If you think this expansion on the Irvine Welsh Cinematic Universe ought to be appraised and adjudged entirely on its own merits, know that T2 makes that virtually impossible, even more so than most sequels. This is a film that takes every chance it gets to ape, echo or literally splice in 20-year-old footage from its formidable forerunner. The plot, which finds Mark Renton (Ewan McGregor) returning to his native Edinburgh, rescuing Danny "Spud" Murphy (Ewen Bremner) from an attempted suicide and running afoul of Simon "Sick Boy" Williamson (Jonny Lee Miller) and Francis Begbie (Robert Carlyle), both of whom remain murderously vexed with Rents for having made off with their share of the big smack deal that concluded Trainspotting the first, eventually wends its way around to a (slight) variation on that same outcome.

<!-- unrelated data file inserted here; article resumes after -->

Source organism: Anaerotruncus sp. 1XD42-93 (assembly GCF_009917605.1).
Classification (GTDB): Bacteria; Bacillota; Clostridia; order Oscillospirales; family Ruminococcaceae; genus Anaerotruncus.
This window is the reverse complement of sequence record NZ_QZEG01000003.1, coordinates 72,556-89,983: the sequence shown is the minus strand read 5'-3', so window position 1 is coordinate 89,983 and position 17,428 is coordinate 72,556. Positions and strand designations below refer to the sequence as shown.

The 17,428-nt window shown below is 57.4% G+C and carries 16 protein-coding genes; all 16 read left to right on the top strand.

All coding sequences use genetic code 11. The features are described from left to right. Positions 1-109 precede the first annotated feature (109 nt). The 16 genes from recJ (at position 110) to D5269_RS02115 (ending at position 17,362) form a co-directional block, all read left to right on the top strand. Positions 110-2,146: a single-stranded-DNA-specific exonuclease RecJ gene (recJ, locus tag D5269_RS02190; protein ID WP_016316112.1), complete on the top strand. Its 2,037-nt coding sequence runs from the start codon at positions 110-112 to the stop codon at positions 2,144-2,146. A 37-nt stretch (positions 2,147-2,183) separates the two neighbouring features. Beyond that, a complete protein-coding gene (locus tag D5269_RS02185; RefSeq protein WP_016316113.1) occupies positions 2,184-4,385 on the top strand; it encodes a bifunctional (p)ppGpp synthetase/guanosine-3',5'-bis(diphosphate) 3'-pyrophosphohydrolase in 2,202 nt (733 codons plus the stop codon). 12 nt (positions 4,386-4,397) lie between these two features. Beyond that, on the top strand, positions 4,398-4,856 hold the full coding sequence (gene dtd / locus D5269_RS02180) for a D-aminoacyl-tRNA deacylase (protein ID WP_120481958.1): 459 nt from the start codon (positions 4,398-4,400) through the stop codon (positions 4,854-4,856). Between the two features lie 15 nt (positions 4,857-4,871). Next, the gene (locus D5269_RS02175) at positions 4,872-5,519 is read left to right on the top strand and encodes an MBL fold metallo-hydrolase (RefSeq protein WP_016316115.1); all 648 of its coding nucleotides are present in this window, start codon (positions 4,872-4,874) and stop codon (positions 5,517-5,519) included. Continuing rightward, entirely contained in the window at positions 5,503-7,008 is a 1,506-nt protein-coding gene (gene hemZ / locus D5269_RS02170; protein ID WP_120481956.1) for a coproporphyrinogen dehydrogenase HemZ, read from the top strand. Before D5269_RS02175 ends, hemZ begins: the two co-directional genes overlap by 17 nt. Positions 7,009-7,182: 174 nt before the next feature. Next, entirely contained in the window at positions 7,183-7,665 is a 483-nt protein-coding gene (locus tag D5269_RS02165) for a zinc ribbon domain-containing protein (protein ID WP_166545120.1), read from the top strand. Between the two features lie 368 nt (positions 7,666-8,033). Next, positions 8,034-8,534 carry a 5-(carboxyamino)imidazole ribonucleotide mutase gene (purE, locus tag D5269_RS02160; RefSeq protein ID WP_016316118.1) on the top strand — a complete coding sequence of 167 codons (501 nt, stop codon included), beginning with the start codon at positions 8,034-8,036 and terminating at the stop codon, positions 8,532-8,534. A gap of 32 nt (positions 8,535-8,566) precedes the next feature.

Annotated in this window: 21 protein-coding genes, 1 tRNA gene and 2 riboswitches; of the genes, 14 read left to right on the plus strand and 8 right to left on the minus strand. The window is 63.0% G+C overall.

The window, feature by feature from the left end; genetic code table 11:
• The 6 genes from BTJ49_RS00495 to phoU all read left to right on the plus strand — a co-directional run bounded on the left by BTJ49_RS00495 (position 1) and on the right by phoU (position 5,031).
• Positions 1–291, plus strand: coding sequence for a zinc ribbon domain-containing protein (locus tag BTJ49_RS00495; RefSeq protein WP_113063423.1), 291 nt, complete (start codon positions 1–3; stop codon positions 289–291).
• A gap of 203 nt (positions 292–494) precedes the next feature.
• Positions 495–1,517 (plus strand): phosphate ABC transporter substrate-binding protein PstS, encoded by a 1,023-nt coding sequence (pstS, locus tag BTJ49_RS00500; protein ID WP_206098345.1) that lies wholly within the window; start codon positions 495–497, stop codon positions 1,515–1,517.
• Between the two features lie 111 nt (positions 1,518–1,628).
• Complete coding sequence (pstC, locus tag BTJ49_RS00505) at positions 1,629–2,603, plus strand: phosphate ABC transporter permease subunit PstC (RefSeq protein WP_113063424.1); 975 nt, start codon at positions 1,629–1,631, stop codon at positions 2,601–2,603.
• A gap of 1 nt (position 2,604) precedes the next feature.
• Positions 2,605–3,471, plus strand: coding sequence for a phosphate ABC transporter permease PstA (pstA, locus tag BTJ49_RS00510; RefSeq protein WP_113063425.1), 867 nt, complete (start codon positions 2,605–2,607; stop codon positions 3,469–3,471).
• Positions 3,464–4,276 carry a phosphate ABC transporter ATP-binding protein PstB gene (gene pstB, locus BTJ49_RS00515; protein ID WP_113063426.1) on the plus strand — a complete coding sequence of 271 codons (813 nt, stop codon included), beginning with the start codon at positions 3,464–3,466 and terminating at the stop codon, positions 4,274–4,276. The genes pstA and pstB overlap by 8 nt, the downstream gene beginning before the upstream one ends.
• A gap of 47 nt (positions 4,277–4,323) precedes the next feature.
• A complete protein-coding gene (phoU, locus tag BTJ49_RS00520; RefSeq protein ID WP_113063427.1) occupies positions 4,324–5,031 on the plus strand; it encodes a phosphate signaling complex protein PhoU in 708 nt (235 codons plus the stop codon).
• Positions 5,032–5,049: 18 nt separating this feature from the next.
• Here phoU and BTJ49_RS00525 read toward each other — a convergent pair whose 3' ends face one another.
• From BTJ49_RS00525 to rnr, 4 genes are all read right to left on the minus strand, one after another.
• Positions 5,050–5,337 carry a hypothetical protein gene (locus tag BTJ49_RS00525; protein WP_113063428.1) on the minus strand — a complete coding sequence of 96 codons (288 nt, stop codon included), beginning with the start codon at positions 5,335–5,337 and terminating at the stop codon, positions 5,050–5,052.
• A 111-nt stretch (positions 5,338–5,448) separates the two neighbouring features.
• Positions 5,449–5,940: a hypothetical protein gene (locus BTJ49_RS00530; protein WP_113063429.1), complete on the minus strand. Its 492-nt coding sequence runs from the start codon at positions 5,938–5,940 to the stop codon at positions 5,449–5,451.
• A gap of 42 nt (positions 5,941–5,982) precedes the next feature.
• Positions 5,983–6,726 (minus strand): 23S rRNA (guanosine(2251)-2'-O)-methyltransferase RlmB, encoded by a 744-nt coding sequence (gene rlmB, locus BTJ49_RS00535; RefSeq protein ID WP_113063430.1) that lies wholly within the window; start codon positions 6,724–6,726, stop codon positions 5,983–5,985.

There are, again, multiple fir fuck's sake!s; someone calls someone else a doss cunt again. Renton reels off an updated, noticeably purpler "Choose Life" monologue. McGregor sneers that sneer. Bremner gawps his gawp.
Meantime, when they're not busy self-referencing, T2's creators have no idea what kind of movie they want this to be. A buddy picture, a comic crime caper? Maybe, except then there's Begbie, freshly escaped from prison and now some kind of Midlothian terminator, stalking and stabbing and garroting his prey; in these passages director Danny Boyle dips liberally into horror and suspense.
For each inspired moment, there's something deflating: the snatch of dialogue in which Sick Boy explicitly lays out the beats of the plot to come; the overall tendency toward the cheap crowd-pleasing punch line.